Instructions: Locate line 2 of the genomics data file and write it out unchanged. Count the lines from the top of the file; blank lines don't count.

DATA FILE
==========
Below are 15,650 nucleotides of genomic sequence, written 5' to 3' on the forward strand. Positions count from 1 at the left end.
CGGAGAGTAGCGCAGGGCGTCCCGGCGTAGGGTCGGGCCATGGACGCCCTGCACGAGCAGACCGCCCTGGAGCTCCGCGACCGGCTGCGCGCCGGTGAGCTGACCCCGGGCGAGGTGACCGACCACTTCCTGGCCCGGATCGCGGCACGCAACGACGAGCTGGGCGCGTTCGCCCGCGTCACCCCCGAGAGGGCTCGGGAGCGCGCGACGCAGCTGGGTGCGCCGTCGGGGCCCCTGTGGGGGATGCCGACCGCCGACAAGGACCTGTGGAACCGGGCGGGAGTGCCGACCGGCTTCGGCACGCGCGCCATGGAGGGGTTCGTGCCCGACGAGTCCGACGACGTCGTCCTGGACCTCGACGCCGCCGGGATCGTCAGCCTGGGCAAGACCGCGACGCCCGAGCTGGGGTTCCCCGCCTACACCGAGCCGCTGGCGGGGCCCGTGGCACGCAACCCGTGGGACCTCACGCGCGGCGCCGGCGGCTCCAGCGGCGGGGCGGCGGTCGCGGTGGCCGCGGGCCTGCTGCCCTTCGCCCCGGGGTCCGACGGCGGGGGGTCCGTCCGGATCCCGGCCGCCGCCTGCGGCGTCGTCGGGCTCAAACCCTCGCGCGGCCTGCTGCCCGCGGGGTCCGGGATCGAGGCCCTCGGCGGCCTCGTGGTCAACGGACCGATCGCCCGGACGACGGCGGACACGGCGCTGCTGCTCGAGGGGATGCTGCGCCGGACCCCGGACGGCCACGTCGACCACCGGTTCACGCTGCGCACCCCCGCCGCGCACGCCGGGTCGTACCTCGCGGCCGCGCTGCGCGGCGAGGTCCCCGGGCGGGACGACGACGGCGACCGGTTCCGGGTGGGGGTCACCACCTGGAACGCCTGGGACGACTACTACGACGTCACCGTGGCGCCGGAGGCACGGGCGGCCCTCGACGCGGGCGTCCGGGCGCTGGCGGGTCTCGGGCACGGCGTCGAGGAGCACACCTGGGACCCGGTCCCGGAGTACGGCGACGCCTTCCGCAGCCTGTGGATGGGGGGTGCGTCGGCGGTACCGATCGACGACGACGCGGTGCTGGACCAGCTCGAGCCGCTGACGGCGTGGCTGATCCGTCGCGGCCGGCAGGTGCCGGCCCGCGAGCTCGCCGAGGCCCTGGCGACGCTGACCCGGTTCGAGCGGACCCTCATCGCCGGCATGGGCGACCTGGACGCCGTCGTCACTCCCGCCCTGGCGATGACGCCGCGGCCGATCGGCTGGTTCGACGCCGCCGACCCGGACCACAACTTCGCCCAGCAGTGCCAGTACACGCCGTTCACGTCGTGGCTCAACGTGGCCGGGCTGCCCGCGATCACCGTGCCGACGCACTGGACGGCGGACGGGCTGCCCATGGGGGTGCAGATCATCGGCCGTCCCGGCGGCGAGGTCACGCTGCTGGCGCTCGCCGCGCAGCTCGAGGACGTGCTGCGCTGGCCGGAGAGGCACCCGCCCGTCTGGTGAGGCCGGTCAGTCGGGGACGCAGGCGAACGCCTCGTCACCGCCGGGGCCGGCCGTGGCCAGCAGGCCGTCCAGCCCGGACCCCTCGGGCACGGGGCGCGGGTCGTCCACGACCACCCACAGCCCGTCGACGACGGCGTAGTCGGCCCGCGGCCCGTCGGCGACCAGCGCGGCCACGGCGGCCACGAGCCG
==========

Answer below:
CGGAGAGTAGCGCAGGGCGTCCCGGCGTAGGGTCGGGCCATGGACGCCCTGCACGAGCAGACCGCCCTGGAGCTCCGCGACCGGCTGCGCGCCGGTGAGCTGACCCCGGGCGAGGTGACCGACCACTTCCTGGCCCGGATCGCGGCACGCAACGACGAGCTGGGCGCGTTCGCCCGCGTCACCCCCGAGAGGGCTCGGGAGCGCGCGACGCAGCTGGGTGCGCCGTCGGGGCCCCTGTGGGGGATGCCGACCGCCGACAAGGACCTGTGGAACCGGGCGGGAGTGCCGACCGGCTTCGGCACGCGCGCCATGGAGGGGTTCGTGCCCGACGAGTCCGACGACGTCGTCCTGGACCTCGACGCCGCCGGGATCGTCAGCCTGGGCAAGACCGCGACGCCCGAGCTGGGGTTCCCCGCCTACACCGAGCCGCTGGCGGGGCCCGTGGCACGCAACCCGTGGGACCTCACGCGCGGCGCCGGCGGCTCCAGCGGCGGGGCGGCGGTCGCGGTGGCCGCGGGCCTGCTGCCCTTCGCCCCGGGGTCCGACGGCGGGGGGTCCGTCCGGATCCCGGCCGCCGCCTGCGGCGTCGTCGGGCTCAAACCCTCGCGCGGCCTGCTGCCCGCGGGGTCCGGGATCGAGGCCCTCGGCGGCCTCGTGGTCAACGGACCGATCGCCCGGACGACGGCGGACACGGCGCTGCTGCTCGAGGGGATGCTGCGCCGGACCCCGGACGGCCACGTCGACCACCGGTTCACGCTGCGCACCCCCGCCGCGCACGCCGGGTCGTACCTCGCGGCCGCGCTGCGCGGCGAGGTCCCCGGGCGGGACGACGACGGCGACCGGTTCCGGGTGGGGGTCACCACCTGGAACGCCTGGGACGACTACTACGACGTCACCGTGGCGCCGGAGGCACGGGCGGCCCTCGACGCGGGCGTCCGGGCGCTGGCGGGTCTCGGGCACGGCGTCGAGGAGCACACCTGGGACCCGGTCCCGGAGTACGGCGACGCCTTCCGCAGCCTGTGGATGGGGGGTGCGTCGGCGGTACCGATCGACGACGACGCGGTGCTGGACCAGCTCGAGCCGCTGACGGCGTGGCTGATCCGTCGCGGCCGGCAGGTGCCGGCCCGCGAGCTCGCCGAGGCCCTGGCGACGCTGACCCGGTTCGAGCGGACCCTCATCGCCGGCATGGGCGACCTGGACGCCGTCGTCACTCCCGCCCTGGCGATGACGCCGCGGCCGATCGGCTGGTTCGACGCCGCCGACCCGGACCACAACTTCGCCCAGCAGTGCCAGTACACGCCGTTCACGTCGTGGCTCAACGTGGCCGGGCTGCCCGCGATCACCGTGCCGACGCACTGGACGGCGGACGGGCTGCCCATGGGGGTGCAGATCATCGGCCGTCCCGGCGGCGAGGTCACGCTGCTGGCGCTCGCCGCGCAGCTCGAGGACGTGCTGCGCTGGCCGGAGAGGCACCCGCCCGTCTGGTGAGGCCGGTCAGTCGGGGACGCAGGCGAACGCCTCGTCACCGCCGGGGCCGGCCGTGGCCAGCAGGCCGTCCAGCCCGGACCCCTCGGGCACGGGGCGCGGGTCGTCCACGACCACCCACAGCCCGTCGACGACGGCGTAGTCGGCCCGCGGCCCGTCGGCGACCAGCGCGGCCACGGCGGCCACGAGCCG